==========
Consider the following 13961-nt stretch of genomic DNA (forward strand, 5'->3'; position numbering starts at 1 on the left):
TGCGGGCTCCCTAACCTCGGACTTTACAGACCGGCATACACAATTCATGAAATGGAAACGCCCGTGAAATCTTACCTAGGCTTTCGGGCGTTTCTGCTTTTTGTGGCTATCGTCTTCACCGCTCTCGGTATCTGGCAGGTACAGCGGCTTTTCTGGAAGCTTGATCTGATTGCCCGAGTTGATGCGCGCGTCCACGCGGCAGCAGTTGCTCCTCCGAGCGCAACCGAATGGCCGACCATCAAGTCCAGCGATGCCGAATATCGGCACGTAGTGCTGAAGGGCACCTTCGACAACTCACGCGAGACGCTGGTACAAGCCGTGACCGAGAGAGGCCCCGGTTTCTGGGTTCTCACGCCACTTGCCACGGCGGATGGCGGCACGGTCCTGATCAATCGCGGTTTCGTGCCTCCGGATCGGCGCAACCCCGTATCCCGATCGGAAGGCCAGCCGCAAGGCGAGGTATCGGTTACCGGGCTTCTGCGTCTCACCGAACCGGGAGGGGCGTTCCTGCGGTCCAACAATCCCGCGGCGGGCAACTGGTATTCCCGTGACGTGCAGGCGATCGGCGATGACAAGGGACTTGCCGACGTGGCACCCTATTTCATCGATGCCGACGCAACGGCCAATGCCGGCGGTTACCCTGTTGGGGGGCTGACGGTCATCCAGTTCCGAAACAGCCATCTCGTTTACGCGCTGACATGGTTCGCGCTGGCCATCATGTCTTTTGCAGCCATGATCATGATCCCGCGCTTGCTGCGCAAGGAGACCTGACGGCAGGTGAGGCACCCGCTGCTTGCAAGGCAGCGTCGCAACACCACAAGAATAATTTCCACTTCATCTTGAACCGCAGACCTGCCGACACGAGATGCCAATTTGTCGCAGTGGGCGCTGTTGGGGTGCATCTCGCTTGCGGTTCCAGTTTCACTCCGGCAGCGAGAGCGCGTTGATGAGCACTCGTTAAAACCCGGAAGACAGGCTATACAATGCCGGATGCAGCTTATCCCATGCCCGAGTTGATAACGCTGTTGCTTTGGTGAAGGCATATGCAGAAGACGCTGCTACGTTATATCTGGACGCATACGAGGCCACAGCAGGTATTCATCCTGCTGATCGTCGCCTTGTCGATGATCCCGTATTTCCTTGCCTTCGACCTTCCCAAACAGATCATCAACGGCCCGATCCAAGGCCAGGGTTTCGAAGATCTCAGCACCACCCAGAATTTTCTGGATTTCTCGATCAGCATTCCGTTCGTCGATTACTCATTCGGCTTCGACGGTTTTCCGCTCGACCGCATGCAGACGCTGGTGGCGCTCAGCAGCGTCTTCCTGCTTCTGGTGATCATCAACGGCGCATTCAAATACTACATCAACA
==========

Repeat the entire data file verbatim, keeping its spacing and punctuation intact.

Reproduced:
Consider the following 13961-nt stretch of genomic DNA (forward strand, 5'->3'; position numbering starts at 1 on the left):
TGCGGGCTCCCTAACCTCGGACTTTACAGACCGGCATACACAATTCATGAAATGGAAACGCCCGTGAAATCTTACCTAGGCTTTCGGGCGTTTCTGCTTTTTGTGGCTATCGTCTTCACCGCTCTCGGTATCTGGCAGGTACAGCGGCTTTTCTGGAAGCTTGATCTGATTGCCCGAGTTGATGCGCGCGTCCACGCGGCAGCAGTTGCTCCTCCGAGCGCAACCGAATGGCCGACCATCAAGTCCAGCGATGCCGAATATCGGCACGTAGTGCTGAAGGGCACCTTCGACAACTCACGCGAGACGCTGGTACAAGCCGTGACCGAGAGAGGCCCCGGTTTCTGGGTTCTCACGCCACTTGCCACGGCGGATGGCGGCACGGTCCTGATCAATCGCGGTTTCGTGCCTCCGGATCGGCGCAACCCCGTATCCCGATCGGAAGGCCAGCCGCAAGGCGAGGTATCGGTTACCGGGCTTCTGCGTCTCACCGAACCGGGAGGGGCGTTCCTGCGGTCCAACAATCCCGCGGCGGGCAACTGGTATTCCCGTGACGTGCAGGCGATCGGCGATGACAAGGGACTTGCCGACGTGGCACCCTATTTCATCGATGCCGACGCAACGGCCAATGCCGGCGGTTACCCTGTTGGGGGGCTGACGGTCATCCAGTTCCGAAACAGCCATCTCGTTTACGCGCTGACATGGTTCGCGCTGGCCATCATGTCTTTTGCAGCCATGATCATGATCCCGCGCTTGCTGCGCAAGGAGACCTGACGGCAGGTGAGGCACCCGCTGCTTGCAAGGCAGCGTCGCAACACCACAAGAATAATTTCCACTTCATCTTGAACCGCAGACCTGCCGACACGAGATGCCAATTTGTCGCAGTGGGCGCTGTTGGGGTGCATCTCGCTTGCGGTTCCAGTTTCACTCCGGCAGCGAGAGCGCGTTGATGAGCACTCGTTAAAACCCGGAAGACAGGCTATACAATGCCGGATGCAGCTTATCCCATGCCCGAGTTGATAACGCTGTTGCTTTGGTGAAGGCATATGCAGAAGACGCTGCTACGTTATATCTGGACGCATACGAGGCCACAGCAGGTATTCATCCTGCTGATCGTCGCCTTGTCGATGATCCCGTATTTCCTTGCCTTCGACCTTCCCAAACAGATCATCAACGGCCCGATCCAAGGCCAGGGTTTCGAAGATCTCAGCACCACCCAGAATTTTCTGGATTTCTCGATCAGCATTCCGTTCGTCGATTACTCATTCGGCTTCGACGGTTTTCCGCTCGACCGCATGCAGACGCTGGTGGCGCTCAGCAGCGTCTTCCTGCTTCTGGTGATCATCAACGGCGCATTCAAATACTACATCAACA